The state of the world’s biodiversity appears worse than ever.
The Living Planet Index (LPI), which measures trends in thousands of vertebrate species populations, shows a decline of 52 per cent between 1970 and 2010 (Figure 2). In other words, the number of mammals, birds, reptiles, amphibians and fish across the globe is, on average, about half the size it was 40 years ago. This is a much bigger decrease than has been reported previously, as a result of a new methodology which aims to be more representative of global biodiversity.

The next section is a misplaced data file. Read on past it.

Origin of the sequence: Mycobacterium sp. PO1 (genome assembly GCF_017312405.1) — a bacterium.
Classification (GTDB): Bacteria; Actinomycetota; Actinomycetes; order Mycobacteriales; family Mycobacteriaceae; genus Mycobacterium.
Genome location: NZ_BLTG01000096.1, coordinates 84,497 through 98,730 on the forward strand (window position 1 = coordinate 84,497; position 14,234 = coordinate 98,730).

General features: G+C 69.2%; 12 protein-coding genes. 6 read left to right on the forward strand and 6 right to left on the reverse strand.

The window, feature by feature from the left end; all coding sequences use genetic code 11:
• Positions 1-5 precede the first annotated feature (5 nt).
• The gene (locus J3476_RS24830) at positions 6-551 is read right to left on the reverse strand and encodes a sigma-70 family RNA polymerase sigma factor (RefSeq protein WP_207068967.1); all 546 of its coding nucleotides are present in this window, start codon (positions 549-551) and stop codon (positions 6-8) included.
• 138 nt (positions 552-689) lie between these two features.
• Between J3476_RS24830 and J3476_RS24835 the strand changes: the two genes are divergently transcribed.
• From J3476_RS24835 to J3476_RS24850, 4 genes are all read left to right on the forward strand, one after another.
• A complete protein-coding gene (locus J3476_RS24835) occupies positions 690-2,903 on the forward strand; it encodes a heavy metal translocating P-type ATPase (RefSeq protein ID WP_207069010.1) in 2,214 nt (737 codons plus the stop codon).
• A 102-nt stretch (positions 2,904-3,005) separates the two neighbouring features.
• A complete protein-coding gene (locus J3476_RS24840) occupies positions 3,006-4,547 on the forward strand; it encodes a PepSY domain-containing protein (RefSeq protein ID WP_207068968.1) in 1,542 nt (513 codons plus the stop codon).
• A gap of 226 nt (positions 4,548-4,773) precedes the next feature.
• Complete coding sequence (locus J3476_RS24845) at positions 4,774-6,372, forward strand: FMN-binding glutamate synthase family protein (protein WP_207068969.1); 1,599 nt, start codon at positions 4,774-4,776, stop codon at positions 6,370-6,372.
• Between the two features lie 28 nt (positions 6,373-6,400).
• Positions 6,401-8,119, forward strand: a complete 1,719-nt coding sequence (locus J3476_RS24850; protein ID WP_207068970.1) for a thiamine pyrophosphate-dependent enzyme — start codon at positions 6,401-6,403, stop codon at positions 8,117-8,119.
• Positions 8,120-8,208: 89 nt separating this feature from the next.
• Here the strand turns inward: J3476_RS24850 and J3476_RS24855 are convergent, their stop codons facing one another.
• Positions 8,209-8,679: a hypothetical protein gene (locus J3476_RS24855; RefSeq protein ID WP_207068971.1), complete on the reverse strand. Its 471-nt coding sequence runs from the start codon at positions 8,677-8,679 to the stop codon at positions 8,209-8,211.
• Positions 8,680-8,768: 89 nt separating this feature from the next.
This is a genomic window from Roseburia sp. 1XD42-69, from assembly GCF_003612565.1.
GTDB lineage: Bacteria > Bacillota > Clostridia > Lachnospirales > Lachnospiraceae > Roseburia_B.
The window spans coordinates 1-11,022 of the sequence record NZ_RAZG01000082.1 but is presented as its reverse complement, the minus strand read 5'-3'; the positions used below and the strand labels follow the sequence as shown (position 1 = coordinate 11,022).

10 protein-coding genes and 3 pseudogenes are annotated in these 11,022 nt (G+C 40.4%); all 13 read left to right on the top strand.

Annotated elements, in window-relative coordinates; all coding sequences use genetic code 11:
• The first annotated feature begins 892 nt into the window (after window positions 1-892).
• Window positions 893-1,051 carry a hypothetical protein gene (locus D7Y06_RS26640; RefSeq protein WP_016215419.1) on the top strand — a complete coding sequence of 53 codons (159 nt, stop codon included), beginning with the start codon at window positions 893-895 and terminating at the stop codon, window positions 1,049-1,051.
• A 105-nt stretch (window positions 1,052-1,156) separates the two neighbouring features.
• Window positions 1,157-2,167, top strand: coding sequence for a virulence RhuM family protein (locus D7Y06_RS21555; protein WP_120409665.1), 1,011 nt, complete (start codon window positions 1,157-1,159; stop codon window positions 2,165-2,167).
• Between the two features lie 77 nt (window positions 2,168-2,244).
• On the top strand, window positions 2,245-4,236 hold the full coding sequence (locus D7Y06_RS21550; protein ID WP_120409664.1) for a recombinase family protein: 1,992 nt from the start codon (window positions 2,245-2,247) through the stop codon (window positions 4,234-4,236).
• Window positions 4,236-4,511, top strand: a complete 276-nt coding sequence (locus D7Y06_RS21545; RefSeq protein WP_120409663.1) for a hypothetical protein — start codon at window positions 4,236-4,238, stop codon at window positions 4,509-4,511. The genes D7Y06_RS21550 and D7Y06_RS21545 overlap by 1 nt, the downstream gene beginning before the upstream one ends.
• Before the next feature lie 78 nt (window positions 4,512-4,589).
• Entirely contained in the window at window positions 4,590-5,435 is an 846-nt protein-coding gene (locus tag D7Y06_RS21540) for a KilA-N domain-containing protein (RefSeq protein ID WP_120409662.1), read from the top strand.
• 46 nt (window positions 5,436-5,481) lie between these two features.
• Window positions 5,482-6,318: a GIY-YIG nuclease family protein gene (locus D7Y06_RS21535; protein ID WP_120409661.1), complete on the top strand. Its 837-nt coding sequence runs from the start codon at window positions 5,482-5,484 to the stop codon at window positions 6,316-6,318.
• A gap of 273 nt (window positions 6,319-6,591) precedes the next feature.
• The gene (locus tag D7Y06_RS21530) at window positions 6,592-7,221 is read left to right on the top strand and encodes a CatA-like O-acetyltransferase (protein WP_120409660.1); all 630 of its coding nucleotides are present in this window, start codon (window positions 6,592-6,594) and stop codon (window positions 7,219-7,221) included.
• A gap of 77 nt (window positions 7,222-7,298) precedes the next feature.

Biodiversity is declining in both temperate and tropical regions, but the decline is greater in the tropics. The 6,569 populations of 1,606 species in the temperate LPI declined by 36 per cent from 1970 to 2010. The tropical LPI shows a 56 per cent reduction in 3,811 populations of 1,638 species over the same period. Latin America shows the most dramatic decline – a fall of 83 per cent. Habitat loss and degradation, and exploitation through hunting and fishing, are the primary causes of decline. Climate change is the next most common primary threat, and is likely to put more pressure on populations in the future.
Links to full report and Summary from the World Wildlife Fund.